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[A]n aesthetic politics always defines itself by a certain recasting of the distribution of the sensible, a reconfiguration of the given perceptual forms….The dream of a suitable political work of art is in fact the dream of disrupting the relationship between the visible, the sayable, and the thinkable without having to use the terms of a message as a vehicle. It is the dream of an art that would transmit meanings in the form of a rupture with the very logic of meaningful situations. As a matter of fact, political art cannot work in the simple form of a meaningful spectacle that would lead to an “awareness” of the state of the world. Suitable political art would ensure, at one and the same time, the production of a double effect: the readability of a political signification and a sensible or perceptual shock caused, conversely, by the uncanny, by that which resists signification.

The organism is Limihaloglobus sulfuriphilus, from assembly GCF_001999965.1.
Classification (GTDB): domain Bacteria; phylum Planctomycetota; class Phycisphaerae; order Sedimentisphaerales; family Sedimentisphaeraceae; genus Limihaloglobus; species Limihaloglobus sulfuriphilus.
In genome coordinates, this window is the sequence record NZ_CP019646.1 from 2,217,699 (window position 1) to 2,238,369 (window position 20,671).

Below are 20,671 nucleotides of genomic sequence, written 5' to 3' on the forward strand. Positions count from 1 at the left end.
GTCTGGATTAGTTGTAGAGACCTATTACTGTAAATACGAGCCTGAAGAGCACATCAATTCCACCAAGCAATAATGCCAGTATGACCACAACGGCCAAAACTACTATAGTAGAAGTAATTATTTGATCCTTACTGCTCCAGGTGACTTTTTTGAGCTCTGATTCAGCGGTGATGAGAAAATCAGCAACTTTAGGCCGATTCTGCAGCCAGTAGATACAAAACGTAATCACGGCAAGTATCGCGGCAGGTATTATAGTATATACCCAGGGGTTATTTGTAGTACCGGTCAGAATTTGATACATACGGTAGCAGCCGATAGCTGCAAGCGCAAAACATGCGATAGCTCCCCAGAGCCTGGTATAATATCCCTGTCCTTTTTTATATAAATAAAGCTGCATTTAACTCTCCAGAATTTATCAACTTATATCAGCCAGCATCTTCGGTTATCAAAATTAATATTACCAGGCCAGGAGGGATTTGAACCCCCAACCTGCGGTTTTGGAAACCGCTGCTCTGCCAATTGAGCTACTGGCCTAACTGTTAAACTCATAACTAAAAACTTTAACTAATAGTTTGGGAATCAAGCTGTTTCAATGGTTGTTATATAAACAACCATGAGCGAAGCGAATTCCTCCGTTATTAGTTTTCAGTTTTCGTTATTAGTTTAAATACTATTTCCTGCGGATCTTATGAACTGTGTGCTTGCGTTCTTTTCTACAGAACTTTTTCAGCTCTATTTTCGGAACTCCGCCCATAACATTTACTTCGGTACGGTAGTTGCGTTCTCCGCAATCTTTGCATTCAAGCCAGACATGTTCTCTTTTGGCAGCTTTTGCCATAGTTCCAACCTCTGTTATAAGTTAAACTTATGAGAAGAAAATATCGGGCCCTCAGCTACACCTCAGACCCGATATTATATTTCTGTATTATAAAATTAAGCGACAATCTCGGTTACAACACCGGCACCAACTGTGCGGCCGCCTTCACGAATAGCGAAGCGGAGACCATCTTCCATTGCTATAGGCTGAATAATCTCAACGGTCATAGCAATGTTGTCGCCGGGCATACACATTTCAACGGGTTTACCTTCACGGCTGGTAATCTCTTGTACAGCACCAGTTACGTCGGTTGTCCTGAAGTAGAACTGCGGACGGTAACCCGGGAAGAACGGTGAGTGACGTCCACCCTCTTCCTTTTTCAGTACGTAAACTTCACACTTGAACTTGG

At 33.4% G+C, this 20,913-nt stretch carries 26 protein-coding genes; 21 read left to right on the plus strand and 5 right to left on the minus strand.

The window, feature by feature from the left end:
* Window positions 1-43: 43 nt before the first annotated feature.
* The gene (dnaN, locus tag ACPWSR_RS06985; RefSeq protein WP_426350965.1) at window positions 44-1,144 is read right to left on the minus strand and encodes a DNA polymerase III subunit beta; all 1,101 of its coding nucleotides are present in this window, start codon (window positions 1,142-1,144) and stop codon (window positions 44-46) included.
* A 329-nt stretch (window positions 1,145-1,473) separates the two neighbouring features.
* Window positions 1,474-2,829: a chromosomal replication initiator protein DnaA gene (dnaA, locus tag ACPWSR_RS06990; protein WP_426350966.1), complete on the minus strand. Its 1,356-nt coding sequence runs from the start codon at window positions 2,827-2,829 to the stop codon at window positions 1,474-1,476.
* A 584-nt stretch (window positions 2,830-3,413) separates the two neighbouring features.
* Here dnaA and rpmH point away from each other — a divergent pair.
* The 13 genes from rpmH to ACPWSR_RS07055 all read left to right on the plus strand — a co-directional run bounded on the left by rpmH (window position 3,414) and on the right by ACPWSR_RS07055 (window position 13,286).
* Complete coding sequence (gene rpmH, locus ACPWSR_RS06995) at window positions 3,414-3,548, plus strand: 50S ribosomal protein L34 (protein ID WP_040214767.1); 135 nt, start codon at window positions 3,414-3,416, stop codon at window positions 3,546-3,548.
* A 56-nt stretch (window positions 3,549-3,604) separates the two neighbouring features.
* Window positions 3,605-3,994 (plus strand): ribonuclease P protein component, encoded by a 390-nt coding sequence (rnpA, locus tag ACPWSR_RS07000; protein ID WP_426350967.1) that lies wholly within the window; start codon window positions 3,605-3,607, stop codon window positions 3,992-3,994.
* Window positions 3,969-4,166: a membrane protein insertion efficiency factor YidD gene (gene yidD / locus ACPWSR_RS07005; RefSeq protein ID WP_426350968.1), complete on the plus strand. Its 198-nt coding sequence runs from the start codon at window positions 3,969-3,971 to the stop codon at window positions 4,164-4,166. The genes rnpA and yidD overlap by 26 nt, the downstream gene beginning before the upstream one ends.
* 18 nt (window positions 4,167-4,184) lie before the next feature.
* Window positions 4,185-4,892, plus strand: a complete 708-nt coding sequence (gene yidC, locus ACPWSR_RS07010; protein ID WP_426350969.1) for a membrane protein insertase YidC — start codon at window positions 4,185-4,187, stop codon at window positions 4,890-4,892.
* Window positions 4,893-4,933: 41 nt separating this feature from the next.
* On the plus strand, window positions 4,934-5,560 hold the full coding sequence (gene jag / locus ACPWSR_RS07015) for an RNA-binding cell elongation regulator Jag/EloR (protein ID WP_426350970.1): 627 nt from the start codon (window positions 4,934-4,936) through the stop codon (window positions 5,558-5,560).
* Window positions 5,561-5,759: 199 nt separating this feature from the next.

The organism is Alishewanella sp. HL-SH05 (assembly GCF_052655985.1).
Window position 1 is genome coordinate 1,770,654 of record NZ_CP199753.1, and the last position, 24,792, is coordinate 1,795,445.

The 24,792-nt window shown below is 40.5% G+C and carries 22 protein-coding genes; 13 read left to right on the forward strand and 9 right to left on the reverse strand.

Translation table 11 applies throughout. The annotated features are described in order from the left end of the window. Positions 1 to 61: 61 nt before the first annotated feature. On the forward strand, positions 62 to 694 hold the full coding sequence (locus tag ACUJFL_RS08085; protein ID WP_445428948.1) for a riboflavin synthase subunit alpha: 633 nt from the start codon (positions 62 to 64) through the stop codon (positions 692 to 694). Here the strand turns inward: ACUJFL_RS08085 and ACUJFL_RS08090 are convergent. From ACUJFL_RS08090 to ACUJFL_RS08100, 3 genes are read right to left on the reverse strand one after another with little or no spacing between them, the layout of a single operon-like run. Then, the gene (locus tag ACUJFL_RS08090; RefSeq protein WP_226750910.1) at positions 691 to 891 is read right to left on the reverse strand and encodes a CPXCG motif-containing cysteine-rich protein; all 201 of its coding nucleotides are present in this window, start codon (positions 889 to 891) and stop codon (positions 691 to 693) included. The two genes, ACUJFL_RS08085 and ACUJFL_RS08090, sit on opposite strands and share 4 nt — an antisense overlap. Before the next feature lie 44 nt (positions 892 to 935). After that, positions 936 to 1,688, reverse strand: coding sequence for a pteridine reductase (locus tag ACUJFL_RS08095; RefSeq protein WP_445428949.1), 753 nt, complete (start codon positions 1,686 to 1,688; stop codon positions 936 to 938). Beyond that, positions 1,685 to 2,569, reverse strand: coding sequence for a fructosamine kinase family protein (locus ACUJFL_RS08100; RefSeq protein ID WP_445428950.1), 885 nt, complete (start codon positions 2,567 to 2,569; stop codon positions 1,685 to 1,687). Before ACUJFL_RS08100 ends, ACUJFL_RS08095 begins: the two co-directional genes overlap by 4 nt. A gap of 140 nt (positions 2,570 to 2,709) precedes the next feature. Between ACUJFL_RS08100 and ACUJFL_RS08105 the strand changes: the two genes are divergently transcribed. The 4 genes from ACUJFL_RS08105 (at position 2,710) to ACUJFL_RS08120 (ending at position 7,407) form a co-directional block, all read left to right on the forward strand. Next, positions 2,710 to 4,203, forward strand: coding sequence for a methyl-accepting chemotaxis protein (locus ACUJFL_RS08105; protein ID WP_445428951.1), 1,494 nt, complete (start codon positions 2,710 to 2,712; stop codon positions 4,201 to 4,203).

From The Politics of Aesthetics, Gabriel Rockhill, trans., London: Continuum, 2004, p.63

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